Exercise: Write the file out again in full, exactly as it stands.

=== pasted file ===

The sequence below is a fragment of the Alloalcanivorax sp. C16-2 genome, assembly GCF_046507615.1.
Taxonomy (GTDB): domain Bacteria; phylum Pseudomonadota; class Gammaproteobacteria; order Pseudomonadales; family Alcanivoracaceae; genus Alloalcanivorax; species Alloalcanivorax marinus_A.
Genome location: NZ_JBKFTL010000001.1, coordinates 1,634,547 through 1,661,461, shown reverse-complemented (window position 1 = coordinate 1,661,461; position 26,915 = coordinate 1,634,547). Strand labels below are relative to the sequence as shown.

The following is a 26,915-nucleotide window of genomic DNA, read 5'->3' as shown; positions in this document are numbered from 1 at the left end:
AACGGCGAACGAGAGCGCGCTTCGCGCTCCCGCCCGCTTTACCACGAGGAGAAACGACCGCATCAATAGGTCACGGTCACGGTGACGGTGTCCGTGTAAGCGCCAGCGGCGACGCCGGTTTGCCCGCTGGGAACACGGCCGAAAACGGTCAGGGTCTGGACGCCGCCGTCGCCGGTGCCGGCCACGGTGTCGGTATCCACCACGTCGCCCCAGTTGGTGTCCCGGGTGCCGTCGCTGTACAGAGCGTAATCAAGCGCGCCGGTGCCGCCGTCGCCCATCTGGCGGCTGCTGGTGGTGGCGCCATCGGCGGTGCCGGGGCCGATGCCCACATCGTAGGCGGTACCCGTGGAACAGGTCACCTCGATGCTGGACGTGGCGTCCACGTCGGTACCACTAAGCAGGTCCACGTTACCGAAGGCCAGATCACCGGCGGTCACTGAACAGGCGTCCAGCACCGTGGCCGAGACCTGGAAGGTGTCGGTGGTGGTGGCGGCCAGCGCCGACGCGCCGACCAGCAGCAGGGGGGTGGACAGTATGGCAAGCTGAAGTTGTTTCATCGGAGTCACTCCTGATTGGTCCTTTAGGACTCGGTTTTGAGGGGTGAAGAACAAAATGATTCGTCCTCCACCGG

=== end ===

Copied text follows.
The sequence below is a fragment of the Alloalcanivorax sp. C16-2 genome, assembly GCF_046507615.1.
Taxonomy (GTDB): domain Bacteria; phylum Pseudomonadota; class Gammaproteobacteria; order Pseudomonadales; family Alcanivoracaceae; genus Alloalcanivorax; species Alloalcanivorax marinus_A.
Genome location: NZ_JBKFTL010000001.1, coordinates 1,634,547 through 1,661,461, shown reverse-complemented (window position 1 = coordinate 1,661,461; position 26,915 = coordinate 1,634,547). Strand labels below are relative to the sequence as shown.

The following is a 26,915-nucleotide window of genomic DNA, read 5'->3' as shown; positions in this document are numbered from 1 at the left end:
AACGGCGAACGAGAGCGCGCTTCGCGCTCCCGCCCGCTTTACCACGAGGAGAAACGACCGCATCAATAGGTCACGGTCACGGTGACGGTGTCCGTGTAAGCGCCAGCGGCGACGCCGGTTTGCCCGCTGGGAACACGGCCGAAAACGGTCAGGGTCTGGACGCCGCCGTCGCCGGTGCCGGCCACGGTGTCGGTATCCACCACGTCGCCCCAGTTGGTGTCCCGGGTGCCGTCGCTGTACAGAGCGTAATCAAGCGCGCCGGTGCCGCCGTCGCCCATCTGGCGGCTGCTGGTGGTGGCGCCATCGGCGGTGCCGGGGCCGATGCCCACATCGTAGGCGGTACCCGTGGAACAGGTCACCTCGATGCTGGACGTGGCGTCCACGTCGGTACCACTAAGCAGGTCCACGTTACCGAAGGCCAGATCACCGGCGGTCACTGAACAGGCGTCCAGCACCGTGGCCGAGACCTGGAAGGTGTCGGTGGTGGTGGCGGCCAGCGCCGACGCGCCGACCAGCAGCAGGGGGGTGGACAGTATGGCAAGCTGAAGTTGTTTCATCGGAGTCACTCCTGATTGGTCCTTTAGGACTCGGTTTTGAGGGGTGAAGAACAAAATGATTCGTCCTCCACCGG